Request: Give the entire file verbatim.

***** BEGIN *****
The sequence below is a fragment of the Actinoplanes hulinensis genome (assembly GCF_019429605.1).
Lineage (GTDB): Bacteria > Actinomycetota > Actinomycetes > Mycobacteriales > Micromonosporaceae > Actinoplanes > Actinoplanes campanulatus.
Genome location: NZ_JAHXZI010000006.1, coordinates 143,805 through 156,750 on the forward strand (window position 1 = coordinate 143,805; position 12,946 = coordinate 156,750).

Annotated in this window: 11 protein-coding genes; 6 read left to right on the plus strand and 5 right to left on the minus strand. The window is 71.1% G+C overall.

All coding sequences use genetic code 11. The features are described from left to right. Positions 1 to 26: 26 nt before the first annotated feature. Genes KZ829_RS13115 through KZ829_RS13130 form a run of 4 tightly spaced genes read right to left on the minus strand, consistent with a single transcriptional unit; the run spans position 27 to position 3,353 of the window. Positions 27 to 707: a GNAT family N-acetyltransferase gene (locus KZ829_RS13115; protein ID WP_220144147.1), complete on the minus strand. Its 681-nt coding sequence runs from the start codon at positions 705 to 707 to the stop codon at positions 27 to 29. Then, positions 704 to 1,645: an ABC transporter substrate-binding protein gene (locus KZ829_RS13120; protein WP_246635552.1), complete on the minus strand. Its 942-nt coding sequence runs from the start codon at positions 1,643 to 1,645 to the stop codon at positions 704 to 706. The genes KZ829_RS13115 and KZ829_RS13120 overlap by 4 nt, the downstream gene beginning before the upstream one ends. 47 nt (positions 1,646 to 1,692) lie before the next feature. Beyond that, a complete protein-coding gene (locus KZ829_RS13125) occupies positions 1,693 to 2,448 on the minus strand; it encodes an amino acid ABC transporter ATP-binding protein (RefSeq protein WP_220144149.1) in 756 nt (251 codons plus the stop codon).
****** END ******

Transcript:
The sequence below is a fragment of the Actinoplanes hulinensis genome (assembly GCF_019429605.1).
Lineage (GTDB): Bacteria > Actinomycetota > Actinomycetes > Mycobacteriales > Micromonosporaceae > Actinoplanes > Actinoplanes campanulatus.
Genome location: NZ_JAHXZI010000006.1, coordinates 143,805 through 156,750 on the forward strand (window position 1 = coordinate 143,805; position 12,946 = coordinate 156,750).

Annotated in this window: 11 protein-coding genes; 6 read left to right on the plus strand and 5 right to left on the minus strand. The window is 71.1% G+C overall.

All coding sequences use genetic code 11. The features are described from left to right. Positions 1 to 26: 26 nt before the first annotated feature. Genes KZ829_RS13115 through KZ829_RS13130 form a run of 4 tightly spaced genes read right to left on the minus strand, consistent with a single transcriptional unit; the run spans position 27 to position 3,353 of the window. Positions 27 to 707: a GNAT family N-acetyltransferase gene (locus KZ829_RS13115; protein ID WP_220144147.1), complete on the minus strand. Its 681-nt coding sequence runs from the start codon at positions 705 to 707 to the stop codon at positions 27 to 29. Then, positions 704 to 1,645: an ABC transporter substrate-binding protein gene (locus KZ829_RS13120; protein WP_246635552.1), complete on the minus strand. Its 942-nt coding sequence runs from the start codon at positions 1,643 to 1,645 to the stop codon at positions 704 to 706. The genes KZ829_RS13115 and KZ829_RS13120 overlap by 4 nt, the downstream gene beginning before the upstream one ends. 47 nt (positions 1,646 to 1,692) lie before the next feature. Beyond that, a complete protein-coding gene (locus KZ829_RS13125) occupies positions 1,693 to 2,448 on the minus strand; it encodes an amino acid ABC transporter ATP-binding protein (RefSeq protein WP_220144149.1) in 756 nt (251 codons plus the stop codon).